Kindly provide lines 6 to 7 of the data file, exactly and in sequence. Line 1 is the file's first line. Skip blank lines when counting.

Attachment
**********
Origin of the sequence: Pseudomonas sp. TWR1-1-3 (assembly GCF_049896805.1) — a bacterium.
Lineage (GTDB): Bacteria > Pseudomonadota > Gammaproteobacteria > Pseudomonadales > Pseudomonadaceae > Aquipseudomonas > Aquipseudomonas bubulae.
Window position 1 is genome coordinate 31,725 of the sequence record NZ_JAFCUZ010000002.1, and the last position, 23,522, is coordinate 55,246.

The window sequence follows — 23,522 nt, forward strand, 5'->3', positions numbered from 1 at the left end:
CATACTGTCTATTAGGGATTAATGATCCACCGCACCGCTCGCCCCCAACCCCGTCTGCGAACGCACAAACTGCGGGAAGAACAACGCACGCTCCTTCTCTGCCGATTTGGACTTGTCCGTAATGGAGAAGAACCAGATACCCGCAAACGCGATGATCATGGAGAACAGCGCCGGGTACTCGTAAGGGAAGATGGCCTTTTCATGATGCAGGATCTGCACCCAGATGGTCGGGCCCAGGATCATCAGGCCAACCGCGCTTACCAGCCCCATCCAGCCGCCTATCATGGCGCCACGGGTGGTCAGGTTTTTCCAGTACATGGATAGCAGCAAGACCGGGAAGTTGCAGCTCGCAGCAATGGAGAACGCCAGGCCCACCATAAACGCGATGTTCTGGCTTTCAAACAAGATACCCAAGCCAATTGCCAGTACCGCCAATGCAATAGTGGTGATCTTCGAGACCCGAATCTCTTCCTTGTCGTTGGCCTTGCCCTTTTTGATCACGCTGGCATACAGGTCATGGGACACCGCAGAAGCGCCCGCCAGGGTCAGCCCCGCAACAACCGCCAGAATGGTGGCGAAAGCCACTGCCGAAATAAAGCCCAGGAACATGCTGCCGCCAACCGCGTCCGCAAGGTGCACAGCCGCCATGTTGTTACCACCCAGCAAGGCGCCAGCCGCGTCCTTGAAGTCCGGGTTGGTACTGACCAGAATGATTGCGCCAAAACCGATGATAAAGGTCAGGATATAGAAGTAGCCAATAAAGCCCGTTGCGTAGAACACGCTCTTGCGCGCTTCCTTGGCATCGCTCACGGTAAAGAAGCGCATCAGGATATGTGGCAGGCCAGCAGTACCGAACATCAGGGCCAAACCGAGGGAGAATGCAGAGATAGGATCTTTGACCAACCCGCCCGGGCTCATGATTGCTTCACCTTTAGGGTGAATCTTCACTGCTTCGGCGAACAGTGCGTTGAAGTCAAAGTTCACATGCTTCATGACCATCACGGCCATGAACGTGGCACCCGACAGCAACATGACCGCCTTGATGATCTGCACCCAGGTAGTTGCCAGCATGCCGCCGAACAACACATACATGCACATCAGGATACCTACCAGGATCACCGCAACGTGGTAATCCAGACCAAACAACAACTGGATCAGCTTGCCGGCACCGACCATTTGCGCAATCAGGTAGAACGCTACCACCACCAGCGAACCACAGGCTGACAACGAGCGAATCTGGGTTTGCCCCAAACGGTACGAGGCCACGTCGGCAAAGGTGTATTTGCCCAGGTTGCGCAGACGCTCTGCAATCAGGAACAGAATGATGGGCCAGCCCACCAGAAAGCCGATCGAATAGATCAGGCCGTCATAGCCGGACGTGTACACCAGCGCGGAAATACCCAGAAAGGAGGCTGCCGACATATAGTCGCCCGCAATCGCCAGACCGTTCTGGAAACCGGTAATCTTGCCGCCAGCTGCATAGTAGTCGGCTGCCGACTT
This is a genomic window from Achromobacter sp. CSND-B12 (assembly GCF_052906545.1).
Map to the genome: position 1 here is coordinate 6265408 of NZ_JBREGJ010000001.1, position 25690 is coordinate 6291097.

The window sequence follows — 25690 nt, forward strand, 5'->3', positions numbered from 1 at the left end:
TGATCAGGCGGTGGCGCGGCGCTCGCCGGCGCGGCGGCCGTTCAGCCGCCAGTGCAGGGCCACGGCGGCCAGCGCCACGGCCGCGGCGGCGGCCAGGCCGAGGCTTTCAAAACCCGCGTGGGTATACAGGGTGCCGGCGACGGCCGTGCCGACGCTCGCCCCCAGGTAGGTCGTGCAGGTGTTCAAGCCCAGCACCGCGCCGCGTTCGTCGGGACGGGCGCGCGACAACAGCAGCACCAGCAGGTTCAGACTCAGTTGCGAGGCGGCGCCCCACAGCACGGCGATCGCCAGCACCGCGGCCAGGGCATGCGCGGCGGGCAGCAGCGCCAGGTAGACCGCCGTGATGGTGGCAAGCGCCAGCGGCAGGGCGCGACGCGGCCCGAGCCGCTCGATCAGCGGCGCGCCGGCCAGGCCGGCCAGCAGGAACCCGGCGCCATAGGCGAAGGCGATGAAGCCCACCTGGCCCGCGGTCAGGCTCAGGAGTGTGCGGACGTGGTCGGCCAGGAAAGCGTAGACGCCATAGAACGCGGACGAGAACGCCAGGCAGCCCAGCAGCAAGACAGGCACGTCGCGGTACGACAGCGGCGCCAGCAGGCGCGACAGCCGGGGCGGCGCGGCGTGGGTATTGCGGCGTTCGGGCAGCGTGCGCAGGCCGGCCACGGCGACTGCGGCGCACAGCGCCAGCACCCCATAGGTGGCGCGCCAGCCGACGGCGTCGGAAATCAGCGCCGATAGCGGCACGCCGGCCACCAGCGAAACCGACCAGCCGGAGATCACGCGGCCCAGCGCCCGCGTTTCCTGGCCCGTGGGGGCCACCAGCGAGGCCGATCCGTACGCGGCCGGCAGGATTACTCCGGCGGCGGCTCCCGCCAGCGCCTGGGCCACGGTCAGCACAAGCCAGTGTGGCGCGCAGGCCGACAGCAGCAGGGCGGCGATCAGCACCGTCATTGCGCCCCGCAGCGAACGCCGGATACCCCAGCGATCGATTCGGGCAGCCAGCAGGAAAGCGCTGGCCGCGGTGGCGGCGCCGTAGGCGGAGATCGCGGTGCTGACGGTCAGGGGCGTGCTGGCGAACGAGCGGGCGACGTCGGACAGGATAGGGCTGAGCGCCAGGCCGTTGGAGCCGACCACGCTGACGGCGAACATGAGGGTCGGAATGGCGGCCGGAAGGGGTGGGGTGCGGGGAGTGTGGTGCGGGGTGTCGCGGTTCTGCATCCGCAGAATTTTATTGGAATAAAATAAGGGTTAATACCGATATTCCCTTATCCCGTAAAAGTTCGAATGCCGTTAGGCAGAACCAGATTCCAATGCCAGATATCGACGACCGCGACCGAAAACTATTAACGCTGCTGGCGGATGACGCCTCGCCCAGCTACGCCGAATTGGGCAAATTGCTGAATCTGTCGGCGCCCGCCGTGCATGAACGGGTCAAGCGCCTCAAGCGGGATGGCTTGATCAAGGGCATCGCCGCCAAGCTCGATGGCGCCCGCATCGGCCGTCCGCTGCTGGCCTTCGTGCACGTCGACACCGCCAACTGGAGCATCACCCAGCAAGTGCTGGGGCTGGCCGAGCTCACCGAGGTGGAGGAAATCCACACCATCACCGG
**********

This is a genomic window from Achromobacter sp. CSND-B12 (assembly GCF_052906545.1).
Map to the genome: position 1 here is coordinate 6265408 of NZ_JBREGJ010000001.1, position 25690 is coordinate 6291097.